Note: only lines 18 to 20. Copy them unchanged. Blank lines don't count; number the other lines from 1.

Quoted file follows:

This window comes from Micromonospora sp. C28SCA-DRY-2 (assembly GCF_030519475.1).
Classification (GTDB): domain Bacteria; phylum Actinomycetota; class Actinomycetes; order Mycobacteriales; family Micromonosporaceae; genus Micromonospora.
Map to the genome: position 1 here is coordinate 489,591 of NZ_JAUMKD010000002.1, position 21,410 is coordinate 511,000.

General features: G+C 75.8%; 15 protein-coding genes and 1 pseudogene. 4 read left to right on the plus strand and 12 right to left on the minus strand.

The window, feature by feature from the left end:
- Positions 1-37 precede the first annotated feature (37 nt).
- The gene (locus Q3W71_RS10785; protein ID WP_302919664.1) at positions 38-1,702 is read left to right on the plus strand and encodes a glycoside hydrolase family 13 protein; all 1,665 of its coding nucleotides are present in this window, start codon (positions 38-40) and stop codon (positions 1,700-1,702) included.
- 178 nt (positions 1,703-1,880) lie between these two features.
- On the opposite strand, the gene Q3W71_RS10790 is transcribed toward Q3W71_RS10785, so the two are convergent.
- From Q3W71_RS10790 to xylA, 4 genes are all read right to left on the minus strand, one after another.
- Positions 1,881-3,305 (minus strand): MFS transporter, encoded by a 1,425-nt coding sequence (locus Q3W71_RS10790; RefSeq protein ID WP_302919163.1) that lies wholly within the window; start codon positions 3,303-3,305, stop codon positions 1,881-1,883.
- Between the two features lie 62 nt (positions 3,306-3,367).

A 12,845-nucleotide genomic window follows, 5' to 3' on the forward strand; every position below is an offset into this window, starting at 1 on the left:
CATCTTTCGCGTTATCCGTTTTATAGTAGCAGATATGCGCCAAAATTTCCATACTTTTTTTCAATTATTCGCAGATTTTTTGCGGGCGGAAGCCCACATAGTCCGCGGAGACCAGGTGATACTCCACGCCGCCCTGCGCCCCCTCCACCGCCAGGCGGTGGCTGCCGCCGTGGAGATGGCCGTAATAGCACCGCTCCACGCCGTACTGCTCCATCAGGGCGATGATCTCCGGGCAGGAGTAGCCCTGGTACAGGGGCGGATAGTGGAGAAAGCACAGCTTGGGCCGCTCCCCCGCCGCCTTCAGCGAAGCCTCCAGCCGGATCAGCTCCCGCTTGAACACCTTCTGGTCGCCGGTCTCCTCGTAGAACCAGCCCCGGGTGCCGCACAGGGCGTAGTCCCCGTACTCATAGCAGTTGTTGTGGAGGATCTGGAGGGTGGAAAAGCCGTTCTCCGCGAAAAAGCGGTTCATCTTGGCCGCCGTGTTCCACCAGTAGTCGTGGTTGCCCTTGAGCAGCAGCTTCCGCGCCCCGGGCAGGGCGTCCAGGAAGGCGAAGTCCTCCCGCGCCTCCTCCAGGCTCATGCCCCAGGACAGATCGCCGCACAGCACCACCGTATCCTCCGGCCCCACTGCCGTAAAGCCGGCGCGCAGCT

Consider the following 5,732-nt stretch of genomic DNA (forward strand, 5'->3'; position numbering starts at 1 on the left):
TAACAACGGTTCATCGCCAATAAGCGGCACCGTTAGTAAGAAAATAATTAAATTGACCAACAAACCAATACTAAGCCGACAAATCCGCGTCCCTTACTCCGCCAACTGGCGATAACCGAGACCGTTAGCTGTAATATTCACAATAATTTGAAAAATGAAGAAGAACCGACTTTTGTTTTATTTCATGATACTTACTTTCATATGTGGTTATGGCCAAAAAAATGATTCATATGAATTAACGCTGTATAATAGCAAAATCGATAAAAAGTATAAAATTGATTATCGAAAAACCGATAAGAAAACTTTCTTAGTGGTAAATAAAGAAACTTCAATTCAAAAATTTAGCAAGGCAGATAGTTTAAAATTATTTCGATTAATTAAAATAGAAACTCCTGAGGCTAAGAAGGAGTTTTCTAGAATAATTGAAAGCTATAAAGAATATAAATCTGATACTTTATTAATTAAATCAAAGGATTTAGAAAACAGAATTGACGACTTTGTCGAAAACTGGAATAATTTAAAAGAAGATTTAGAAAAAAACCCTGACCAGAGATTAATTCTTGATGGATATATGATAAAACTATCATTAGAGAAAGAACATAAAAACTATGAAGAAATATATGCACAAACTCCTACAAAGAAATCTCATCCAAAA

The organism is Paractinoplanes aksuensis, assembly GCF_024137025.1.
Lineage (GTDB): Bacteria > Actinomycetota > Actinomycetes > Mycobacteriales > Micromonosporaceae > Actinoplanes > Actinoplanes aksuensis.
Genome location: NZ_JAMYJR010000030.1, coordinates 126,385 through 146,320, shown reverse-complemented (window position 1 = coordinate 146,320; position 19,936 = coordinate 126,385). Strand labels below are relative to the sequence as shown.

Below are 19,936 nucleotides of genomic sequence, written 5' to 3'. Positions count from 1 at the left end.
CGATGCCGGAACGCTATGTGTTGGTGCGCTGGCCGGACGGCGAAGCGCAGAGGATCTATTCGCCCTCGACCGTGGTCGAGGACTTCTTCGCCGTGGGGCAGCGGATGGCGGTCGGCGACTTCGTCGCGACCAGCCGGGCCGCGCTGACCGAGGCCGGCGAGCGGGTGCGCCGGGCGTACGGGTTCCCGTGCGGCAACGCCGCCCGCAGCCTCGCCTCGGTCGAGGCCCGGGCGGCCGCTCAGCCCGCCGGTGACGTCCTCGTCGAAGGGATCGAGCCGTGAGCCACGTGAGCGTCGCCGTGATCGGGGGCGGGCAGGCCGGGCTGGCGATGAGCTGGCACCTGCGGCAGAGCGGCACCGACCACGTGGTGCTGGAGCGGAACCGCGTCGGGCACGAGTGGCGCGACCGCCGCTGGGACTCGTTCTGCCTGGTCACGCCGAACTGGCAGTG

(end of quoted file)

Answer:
Lineage (GTDB): Bacteria > Actinomycetota > Actinomycetes > Mycobacteriales > Micromonosporaceae > Actinoplanes > Actinoplanes aksuensis.
Genome location: NZ_JAMYJR010000030.1, coordinates 126,385 through 146,320, shown reverse-complemented (window position 1 = coordinate 146,320; position 19,936 = coordinate 126,385). Strand labels below are relative to the sequence as shown.

Below are 19,936 nucleotides of genomic sequence, written 5' to 3'. Positions count from 1 at the left end.